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Recent Examples on the Web: Noun The statements followed the shock and anger that poured through communities across the country as video of Floyd's last moments alive began circulating on social media. Konstantin Toropin, CNN, "University of Minnesota will scale back ties with Minneapolis police after George Floyd's death," 28 May 2020 Also: San Francisco Mayor London Breed’s texts with police chief anger some homelessness advocates. Anna Buchmann, SFChronicle.com, "Bay Briefing: Haircuts can return to much of California," 27 May 2020 But those actions did little to quell the anger brewing in Minnesota and nationwide. Allyson Chiu, BostonGlobe.com, "Officer should be charged after Black man dies, Minneapolis mayor says," 27 May 2020 Each death has left unfathomable grief, confusion and anger in its wake. NBC News, "U.S. virus deaths top 100,000, protests over George Floyd death and China's security law," 27 May 2020 Last June an attempt by the government of Hong Kong to pass an unpopular extradition bill was met with furious anger. The Economist, "Revolution of our times A totem of the protest movement goes on display in Hong Kong," 27 May 2020 Now if only the players had a way to communicate that anger without, y'know, review bombing the game on Steam. Julie Muncy, Wired, "Doom Eternal Will Drop Its Controversial Anti-Cheat Software," 22 May 2020 The potential move has been met with anger by Palestinians, with Abbas announcing an end to cooperation with Israel and the U.S. on Tuesday. Zachary Halaschak, Washington Examiner, "Palestinian official: Security coordination with CIA halted over Israeli annexation plans," 21 May 2020 The fight for equality and justice begins with awareness, empathy, passion, even righteous anger. Sarah Ewall-wice, CBS News, "President Obama discusses coronavirus pandemic and looks to the younger generations in pair of commencement addresses," 16 May 2020 Recent Examples on the Web: Verb Her comments are likely to anger demonstrators and fuel protests that have returned in recent weeks following a lull because of the coronavirus outbreak. Bloomberg.com, "Police Deploy Water Cannon as Violence Returns: Hong Kong Update," 29 May 2020 Hyon was said to have angered Kim, a rumored love interest, for participating in a pornographic film. David Pierson, Los Angeles Times, "Rumors of North Korean leader’s ill health often abound — but facts don’t," 21 Apr. 2020 The racist way Jackie Robinson (Chadwick Boseman) is treated by fans and fellow players alike is bound to anger you while watching this biopic, which is the point. Brian Truitt, USA TODAY, "10 essential baseball movies to watch if you've got the Opening Day blues," 26 Mar. 2020 Pearl Jam’s experiment with non-transferable tickets gives the secondary ticketing industry a Hobson’s choice: risk angering Pearl Jam fans that get turned away at the door -- or don’t sell Pearl Jam tickets at all. Dave Brooks, Billboard, "Buyer Beware: What Resellers Aren't Telling Fans About Pearl Jam Tickets," 31 Jan. 2020 The supervisors said Villanueva’s comments prompted social media threats against the county’s chief executive, Sachi Hamai, from people angered by the false information. Los Angeles Times, "Supervisors urge Sheriff Villanueva to correct record on coronavirus sick pay," 3 Apr. 2020 Blue Origin workers angered by potential Texas travel. Eric Berger, Ars Technica, "Rocket Report: New Shepard push angers workers, Falcon 9 gets wormed," 3 Apr. 2020 At the auto plant, Biden was interrupted repeatedly by protesters angered by his support for the North American Free Trade Agreement and reluctance to embrace sweeping environmental proposals outlined in the Green New Deal. Laurie Kellman, Fortune, "Democratic Primary Results: Biden wins Mississippi and Missouri in early blow to Sanders," 11 Mar. 2020 At the auto plant, Biden was interrupted repeatedly by protesters angered by his support for the North American Free Trade Agreement and reluctance to embrace sweeping environmental proposals outlined in the Green New Deal. Will Weissert, Anchorage Daily News, "Biden adds Michigan to win total, delivering blow to Sanders," 10 Mar. 2020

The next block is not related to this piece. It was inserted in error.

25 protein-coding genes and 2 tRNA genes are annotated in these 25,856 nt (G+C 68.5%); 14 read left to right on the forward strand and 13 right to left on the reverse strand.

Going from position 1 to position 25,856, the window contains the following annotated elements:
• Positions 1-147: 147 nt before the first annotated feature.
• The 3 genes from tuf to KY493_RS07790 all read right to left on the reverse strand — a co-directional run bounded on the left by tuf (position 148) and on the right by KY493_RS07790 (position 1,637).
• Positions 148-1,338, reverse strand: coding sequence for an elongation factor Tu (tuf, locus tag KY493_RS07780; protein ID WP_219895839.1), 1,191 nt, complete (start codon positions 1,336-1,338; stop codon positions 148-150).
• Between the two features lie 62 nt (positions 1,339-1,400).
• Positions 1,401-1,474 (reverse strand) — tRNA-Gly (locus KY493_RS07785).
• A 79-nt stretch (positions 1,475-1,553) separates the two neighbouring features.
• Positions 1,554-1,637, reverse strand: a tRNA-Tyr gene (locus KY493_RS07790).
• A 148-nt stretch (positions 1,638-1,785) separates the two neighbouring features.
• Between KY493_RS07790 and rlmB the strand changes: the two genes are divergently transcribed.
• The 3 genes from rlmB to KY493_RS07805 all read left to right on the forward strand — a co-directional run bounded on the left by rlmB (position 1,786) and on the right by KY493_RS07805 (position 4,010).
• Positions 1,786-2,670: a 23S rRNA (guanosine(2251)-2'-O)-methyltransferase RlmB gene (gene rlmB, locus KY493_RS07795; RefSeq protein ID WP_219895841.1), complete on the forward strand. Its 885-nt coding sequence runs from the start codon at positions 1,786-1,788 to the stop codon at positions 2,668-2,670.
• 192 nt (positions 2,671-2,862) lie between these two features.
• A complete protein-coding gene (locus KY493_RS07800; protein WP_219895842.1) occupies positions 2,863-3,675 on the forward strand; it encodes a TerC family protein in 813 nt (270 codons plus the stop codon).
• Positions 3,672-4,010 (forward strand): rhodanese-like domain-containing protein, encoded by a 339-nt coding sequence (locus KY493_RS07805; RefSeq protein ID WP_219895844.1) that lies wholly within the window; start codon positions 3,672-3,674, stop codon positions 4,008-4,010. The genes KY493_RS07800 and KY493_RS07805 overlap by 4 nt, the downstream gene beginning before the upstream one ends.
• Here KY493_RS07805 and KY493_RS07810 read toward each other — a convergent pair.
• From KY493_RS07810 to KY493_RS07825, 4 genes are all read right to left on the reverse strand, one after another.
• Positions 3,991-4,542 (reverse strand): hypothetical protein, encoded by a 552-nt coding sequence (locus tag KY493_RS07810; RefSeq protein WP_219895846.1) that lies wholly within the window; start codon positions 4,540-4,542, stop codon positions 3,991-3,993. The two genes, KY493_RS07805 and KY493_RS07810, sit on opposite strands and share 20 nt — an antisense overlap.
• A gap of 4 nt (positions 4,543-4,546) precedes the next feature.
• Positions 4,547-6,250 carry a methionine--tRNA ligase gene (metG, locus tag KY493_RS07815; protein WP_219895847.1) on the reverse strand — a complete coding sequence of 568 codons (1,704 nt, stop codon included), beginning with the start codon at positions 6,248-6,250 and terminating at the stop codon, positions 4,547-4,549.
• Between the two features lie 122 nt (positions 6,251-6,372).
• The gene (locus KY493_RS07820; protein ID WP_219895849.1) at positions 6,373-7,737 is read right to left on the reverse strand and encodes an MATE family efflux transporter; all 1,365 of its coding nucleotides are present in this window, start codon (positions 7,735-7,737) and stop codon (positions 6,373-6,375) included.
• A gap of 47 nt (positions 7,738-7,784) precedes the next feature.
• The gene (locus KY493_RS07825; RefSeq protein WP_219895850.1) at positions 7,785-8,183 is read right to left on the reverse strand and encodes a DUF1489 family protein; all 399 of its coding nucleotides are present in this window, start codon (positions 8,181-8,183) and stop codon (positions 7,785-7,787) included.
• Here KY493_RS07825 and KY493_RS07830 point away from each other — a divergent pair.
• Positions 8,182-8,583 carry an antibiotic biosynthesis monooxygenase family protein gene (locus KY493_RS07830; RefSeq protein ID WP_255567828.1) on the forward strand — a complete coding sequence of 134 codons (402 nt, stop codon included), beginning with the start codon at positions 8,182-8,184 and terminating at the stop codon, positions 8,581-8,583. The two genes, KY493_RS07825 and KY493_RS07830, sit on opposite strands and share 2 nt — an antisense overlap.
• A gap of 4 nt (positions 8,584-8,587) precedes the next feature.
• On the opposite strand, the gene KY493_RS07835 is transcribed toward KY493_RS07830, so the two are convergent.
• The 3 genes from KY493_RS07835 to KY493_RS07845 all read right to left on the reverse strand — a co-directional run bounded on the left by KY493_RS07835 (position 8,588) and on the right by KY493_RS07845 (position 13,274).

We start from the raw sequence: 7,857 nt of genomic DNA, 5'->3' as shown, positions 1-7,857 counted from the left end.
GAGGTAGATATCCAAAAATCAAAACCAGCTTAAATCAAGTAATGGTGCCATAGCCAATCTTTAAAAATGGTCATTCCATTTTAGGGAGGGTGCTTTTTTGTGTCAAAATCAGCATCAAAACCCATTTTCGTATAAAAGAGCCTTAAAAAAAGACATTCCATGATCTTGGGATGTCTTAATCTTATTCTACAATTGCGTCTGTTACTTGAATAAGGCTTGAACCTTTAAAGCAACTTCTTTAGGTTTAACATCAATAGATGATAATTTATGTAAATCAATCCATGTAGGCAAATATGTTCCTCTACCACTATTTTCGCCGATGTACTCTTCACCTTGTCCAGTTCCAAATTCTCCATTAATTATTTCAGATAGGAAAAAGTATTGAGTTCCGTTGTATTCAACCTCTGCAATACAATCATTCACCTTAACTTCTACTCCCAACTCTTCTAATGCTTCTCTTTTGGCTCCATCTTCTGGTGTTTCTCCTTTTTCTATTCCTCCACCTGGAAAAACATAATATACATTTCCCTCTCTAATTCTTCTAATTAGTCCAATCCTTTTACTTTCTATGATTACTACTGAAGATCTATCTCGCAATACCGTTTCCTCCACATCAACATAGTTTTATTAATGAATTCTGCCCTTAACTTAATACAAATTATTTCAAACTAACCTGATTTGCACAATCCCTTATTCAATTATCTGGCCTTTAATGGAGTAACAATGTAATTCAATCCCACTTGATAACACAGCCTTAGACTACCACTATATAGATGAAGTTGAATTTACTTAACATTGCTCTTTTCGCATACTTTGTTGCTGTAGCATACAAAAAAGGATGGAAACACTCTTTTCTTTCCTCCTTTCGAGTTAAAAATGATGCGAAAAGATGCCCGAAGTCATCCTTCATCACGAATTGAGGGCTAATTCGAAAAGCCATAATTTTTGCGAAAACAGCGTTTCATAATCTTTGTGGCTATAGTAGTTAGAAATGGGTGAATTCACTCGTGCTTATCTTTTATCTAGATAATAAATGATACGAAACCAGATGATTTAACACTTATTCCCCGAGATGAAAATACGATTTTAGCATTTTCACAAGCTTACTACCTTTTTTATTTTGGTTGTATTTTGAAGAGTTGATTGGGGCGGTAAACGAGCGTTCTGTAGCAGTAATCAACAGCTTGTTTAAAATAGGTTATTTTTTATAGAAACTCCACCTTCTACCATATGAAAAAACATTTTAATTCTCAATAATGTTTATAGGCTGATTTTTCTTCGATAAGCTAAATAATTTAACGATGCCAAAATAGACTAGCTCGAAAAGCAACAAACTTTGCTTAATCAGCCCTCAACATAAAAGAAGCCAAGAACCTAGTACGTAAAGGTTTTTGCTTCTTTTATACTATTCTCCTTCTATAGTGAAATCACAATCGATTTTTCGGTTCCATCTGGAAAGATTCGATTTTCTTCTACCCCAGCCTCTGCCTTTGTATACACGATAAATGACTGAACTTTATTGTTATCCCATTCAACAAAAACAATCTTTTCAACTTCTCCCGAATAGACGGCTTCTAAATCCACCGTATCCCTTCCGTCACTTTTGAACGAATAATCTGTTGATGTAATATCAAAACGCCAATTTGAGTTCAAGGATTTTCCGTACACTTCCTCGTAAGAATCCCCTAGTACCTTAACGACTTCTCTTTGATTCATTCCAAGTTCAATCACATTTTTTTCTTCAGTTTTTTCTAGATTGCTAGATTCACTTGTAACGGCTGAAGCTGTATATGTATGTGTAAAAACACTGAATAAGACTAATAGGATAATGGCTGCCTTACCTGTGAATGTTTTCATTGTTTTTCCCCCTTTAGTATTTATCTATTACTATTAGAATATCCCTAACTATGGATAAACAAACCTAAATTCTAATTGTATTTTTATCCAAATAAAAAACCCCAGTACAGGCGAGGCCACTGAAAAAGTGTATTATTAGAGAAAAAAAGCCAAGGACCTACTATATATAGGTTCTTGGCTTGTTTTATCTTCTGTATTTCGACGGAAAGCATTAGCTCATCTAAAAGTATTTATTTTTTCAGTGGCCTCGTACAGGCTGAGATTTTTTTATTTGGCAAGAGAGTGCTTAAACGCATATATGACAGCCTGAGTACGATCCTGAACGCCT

These example sentences are selected automatically from various online news sources to reflect current usage of the word 'anger.' Views expressed in the examples do not represent the opinion of Merriam-Webster or its editors. Send us feedback.